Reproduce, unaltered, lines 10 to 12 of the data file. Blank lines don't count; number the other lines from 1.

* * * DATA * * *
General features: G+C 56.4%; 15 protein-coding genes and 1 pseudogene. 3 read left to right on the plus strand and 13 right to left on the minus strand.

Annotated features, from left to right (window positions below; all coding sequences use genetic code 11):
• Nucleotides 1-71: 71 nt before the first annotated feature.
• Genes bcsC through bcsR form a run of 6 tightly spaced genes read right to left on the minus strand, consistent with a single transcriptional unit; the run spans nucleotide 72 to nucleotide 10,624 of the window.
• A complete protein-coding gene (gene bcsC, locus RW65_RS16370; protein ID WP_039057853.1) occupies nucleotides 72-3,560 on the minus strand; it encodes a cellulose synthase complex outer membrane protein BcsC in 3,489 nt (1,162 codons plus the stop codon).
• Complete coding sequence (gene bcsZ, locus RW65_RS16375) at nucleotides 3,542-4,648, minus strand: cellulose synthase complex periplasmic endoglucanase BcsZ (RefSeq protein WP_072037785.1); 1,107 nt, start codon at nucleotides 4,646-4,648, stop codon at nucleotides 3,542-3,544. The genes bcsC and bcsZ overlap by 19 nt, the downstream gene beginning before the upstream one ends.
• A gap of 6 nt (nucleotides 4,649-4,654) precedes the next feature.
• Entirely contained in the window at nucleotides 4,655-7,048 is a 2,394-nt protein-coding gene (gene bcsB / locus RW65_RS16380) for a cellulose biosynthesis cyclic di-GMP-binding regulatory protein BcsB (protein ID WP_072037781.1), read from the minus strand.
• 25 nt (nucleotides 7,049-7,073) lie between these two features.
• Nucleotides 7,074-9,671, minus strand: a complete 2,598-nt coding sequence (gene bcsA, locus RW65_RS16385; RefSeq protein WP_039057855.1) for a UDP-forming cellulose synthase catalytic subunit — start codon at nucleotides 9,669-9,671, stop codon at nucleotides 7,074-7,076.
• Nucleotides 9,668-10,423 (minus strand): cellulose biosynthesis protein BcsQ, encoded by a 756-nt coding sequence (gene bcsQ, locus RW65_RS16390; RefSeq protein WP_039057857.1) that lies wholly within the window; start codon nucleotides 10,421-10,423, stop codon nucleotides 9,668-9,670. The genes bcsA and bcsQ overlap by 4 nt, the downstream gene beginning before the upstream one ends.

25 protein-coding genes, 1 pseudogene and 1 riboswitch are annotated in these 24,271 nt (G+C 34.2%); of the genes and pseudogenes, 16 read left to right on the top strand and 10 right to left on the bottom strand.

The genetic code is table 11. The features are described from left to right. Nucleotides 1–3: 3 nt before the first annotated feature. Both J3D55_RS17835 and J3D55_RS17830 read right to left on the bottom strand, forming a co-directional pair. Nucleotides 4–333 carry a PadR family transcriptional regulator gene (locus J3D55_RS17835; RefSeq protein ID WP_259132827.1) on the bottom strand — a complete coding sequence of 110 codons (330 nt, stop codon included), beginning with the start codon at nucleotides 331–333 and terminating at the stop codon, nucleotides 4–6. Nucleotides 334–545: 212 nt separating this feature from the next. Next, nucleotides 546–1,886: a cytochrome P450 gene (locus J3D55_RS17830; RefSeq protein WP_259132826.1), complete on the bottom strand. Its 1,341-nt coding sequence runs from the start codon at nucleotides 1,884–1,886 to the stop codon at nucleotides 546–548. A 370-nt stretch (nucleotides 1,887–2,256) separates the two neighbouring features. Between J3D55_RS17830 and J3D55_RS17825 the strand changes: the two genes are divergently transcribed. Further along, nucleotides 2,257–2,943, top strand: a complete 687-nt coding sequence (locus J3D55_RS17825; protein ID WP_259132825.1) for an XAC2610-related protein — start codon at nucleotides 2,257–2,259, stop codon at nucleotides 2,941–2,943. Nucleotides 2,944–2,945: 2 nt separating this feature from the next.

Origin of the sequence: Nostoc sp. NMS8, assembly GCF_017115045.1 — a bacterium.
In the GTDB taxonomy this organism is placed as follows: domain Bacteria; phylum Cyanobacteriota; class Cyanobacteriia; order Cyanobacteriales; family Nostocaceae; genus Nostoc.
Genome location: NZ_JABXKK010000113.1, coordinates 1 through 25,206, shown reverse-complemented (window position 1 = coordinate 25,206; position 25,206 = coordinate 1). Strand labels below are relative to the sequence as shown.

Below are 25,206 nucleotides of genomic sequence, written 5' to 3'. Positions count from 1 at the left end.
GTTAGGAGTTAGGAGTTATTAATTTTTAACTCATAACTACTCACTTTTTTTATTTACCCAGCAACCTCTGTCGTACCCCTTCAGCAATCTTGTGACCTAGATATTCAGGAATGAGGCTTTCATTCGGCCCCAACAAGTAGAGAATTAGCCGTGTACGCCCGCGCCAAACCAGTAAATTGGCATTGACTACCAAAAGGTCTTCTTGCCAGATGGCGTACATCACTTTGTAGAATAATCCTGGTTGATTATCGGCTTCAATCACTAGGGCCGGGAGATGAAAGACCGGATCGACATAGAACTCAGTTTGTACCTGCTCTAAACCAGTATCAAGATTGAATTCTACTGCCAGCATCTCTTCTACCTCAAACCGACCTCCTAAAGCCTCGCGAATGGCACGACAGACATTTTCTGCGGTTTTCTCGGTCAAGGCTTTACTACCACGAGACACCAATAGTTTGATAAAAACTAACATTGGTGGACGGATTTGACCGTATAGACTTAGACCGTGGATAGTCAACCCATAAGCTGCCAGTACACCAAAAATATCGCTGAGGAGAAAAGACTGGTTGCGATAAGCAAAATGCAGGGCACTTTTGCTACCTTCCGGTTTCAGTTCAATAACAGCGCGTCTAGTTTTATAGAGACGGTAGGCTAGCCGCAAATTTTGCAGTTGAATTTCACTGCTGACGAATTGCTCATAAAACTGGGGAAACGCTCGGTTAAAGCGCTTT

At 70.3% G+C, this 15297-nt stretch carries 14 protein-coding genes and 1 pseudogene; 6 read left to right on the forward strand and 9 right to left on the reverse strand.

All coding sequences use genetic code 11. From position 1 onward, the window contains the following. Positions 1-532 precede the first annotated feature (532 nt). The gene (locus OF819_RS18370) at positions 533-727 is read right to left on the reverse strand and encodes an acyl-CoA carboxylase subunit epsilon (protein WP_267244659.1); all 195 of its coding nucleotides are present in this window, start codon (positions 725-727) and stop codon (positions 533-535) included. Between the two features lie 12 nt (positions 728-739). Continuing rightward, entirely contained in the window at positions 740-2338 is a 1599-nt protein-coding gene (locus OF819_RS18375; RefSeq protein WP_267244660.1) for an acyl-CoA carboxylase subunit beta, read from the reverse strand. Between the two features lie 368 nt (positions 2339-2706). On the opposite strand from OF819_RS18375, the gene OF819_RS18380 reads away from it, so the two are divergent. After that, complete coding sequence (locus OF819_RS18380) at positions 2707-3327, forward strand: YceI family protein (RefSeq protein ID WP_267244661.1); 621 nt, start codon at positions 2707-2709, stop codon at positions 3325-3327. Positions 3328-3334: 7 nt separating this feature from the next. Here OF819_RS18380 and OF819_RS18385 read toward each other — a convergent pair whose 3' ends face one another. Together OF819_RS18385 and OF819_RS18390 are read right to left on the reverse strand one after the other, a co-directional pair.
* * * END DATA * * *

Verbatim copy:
• Nucleotides 7,074-9,671, minus strand: a complete 2,598-nt coding sequence (gene bcsA, locus RW65_RS16385; RefSeq protein WP_039057855.1) for a UDP-forming cellulose synthase catalytic subunit — start codon at nucleotides 9,669-9,671, stop codon at nucleotides 7,074-7,076.
• Nucleotides 9,668-10,423 (minus strand): cellulose biosynthesis protein BcsQ, encoded by a 756-nt coding sequence (gene bcsQ, locus RW65_RS16390; RefSeq protein WP_039057857.1) that lies wholly within the window; start codon nucleotides 10,421-10,423, stop codon nucleotides 9,668-9,670. The genes bcsA and bcsQ overlap by 4 nt, the downstream gene beginning before the upstream one ends.

25 protein-coding genes, 1 pseudogene and 1 riboswitch are annotated in these 24,271 nt (G+C 34.2%); of the genes and pseudogenes, 16 read left to right on the top strand and 10 right to left on the bottom strand.